Journal Article

Factors Associated with Relative Rates of Antimicrobial Resistance among <i>Streptococcus pneumoniae</i> in the United States: Results from the TRUST Surveillance Program (1998–2002)

James A. Karlowsky, Clyde Thornsberry, Mark E. Jones, Alan T. Evangelista, Ian A. Critchley and Daniel F. Sahm

in Clinical Infectious Diseases

Published on behalf of Infectious Diseases Society of America

Volume 36, issue 8, pages 963-970
Published in print April 2003 | ISSN: 1058-4838
Published online April 2003 | e-ISSN: 1537-6591 | DOI: http://dx.doi.org/10.1086/374052
Factors Associated with Relative Rates of Antimicrobial Resistance among Streptococcus pneumoniae in the United States: Results from the TRUST Surveillance Program (1998–2002)

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To identify factors associated with antimicrobial resistance, data were analyzed from 27,828 isolates of Streptococcus pneumoniae submitted to the Tracking Resistance in the United States Today (TRUST) surveillance program during 4 consecutive respiratory seasons. From the 1998–1999 season to the 2001–2002 season, the prevalence of azithromycin resistance increased by 4.8% to 27.5%, the prevalence of penicillin resistance increased by 3.7% to 18.4%, the prevalence of ceftriaxone resistance increased by 0.5% to 1.7%, and the prevalence of levofloxacin resistance increased by 0.3% to 0.9%. Isolates recovered from patients <18 years of age and lower respiratory tract specimens had elevated rates of penicillin, azithromycin, and trimethoprim-sulfamethoxazole resistance (P < .00001); penicillin resistance correlated with coresistance to trimethoprim-sulfamethoxazole (87.3%), azithromycin (76.3%), ceftriaxone (9.1%), and levofloxacin (1.3%) (P < .00001). Only 62 (0.2%) of 27,828 isolates were concurrently resistant to penicillin and levofloxacin. Minimum inhibitory concentrations (MICs) of penicillin correlated strongly with MICs of ceftriaxone (R2 = 0.90), trimethoprim-sulfamethoxazole (R2 = 0.53), and azithromycin (R2 = 0.41). Patient age, specimen source, and penicillin resistance were factors associated with antimicrobial resistance, particularly for nonfluoroquinolone antimicrobial agents.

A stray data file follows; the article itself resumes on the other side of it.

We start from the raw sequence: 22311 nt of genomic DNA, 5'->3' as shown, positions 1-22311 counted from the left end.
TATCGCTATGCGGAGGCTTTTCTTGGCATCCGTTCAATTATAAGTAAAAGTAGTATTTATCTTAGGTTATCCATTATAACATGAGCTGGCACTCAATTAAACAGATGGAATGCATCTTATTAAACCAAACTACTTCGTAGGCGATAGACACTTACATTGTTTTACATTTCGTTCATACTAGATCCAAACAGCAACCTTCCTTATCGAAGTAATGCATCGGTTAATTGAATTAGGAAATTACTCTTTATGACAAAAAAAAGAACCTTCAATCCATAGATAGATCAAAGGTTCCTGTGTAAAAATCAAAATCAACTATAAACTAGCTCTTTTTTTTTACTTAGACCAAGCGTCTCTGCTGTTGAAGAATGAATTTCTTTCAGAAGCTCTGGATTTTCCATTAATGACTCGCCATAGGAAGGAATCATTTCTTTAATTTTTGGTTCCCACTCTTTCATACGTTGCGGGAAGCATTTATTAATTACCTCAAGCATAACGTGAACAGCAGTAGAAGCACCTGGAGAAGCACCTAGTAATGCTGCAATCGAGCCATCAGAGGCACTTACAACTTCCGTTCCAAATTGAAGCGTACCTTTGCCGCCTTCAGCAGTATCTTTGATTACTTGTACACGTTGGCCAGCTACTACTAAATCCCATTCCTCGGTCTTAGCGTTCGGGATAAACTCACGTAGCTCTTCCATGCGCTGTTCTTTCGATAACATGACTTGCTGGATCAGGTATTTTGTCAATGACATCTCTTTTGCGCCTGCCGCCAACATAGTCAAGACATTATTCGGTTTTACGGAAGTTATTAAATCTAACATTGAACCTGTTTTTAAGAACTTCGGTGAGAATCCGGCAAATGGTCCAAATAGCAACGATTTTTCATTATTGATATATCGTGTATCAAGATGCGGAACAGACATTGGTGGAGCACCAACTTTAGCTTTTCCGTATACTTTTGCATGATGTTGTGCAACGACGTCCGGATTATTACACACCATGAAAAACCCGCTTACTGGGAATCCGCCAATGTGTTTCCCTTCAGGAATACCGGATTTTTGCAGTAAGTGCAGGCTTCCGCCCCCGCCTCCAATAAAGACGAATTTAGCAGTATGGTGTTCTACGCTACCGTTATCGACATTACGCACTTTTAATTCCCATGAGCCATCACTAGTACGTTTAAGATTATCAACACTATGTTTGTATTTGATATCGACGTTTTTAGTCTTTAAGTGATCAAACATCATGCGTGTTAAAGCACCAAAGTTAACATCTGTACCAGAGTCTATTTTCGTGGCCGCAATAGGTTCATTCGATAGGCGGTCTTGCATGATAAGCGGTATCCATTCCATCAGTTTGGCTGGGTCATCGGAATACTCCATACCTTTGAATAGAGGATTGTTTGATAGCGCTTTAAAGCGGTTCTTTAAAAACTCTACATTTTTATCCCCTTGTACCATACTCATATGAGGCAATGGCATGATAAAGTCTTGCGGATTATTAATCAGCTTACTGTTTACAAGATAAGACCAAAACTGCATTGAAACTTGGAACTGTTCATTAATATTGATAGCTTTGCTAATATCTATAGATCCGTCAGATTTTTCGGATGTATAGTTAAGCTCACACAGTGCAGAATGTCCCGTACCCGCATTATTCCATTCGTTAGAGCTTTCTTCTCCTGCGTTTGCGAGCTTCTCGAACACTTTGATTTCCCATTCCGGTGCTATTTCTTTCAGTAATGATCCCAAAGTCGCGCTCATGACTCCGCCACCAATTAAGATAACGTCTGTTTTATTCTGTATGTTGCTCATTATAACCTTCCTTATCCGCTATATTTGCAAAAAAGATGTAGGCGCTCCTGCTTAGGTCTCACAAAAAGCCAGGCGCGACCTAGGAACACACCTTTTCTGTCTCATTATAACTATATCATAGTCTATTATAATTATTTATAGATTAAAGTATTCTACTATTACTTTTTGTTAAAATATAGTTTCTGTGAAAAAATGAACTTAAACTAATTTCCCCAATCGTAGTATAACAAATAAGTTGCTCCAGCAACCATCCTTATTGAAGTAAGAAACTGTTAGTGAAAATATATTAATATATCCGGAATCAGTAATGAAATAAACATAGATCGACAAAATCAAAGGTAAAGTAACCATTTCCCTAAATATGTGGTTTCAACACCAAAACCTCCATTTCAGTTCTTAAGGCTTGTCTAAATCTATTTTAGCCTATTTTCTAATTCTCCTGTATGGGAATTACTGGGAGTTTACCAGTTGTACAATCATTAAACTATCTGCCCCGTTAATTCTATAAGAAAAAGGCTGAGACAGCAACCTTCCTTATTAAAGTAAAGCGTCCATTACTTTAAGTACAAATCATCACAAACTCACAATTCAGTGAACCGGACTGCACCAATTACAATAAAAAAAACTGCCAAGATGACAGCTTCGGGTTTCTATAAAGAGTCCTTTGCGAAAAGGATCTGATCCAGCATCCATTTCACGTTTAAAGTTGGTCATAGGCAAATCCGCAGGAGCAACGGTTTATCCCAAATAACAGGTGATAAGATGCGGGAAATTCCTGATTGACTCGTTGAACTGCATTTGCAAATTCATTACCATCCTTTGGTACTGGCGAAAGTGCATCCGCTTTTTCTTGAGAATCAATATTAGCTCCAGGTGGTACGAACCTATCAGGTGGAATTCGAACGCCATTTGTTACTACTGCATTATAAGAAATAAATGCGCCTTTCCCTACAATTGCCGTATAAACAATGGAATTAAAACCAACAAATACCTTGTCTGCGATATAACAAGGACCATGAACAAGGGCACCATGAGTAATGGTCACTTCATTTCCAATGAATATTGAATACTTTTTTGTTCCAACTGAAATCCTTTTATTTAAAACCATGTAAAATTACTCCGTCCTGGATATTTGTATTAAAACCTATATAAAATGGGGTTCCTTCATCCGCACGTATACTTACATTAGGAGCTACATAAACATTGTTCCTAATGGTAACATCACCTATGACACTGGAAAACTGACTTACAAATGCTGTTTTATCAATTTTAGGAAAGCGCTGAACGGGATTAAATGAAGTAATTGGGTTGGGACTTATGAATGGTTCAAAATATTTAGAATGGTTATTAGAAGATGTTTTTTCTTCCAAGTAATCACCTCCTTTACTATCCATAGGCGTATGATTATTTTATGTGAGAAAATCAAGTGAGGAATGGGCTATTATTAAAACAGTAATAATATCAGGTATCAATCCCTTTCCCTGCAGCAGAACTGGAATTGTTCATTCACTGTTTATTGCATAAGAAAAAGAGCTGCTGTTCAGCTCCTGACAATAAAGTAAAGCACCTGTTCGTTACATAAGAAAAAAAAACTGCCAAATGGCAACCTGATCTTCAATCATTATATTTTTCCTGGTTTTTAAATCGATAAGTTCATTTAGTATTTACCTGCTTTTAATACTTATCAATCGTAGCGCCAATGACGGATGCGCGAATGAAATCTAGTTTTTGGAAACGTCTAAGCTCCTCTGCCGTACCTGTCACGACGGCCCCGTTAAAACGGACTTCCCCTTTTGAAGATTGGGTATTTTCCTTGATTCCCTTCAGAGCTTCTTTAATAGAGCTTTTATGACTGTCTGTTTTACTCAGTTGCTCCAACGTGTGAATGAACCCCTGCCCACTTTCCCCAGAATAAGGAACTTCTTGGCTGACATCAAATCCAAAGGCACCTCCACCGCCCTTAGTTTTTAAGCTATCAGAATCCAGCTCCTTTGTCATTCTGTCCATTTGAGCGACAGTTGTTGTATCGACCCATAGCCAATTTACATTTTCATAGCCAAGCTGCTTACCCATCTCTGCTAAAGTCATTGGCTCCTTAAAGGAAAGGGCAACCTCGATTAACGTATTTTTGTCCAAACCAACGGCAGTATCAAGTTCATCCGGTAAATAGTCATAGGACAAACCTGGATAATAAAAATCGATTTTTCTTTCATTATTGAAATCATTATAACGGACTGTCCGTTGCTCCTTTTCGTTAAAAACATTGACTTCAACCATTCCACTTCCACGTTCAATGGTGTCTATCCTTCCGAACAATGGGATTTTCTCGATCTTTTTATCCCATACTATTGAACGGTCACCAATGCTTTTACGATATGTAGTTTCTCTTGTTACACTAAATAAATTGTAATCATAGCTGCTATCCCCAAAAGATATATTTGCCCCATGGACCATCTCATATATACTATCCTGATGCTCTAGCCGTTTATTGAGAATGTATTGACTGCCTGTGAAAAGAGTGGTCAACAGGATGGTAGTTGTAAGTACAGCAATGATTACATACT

Journal Article.  4449 words.  Illustrated.

Subjects: Infectious Diseases ; Immunology ; Public Health and Epidemiology ; Microbiology

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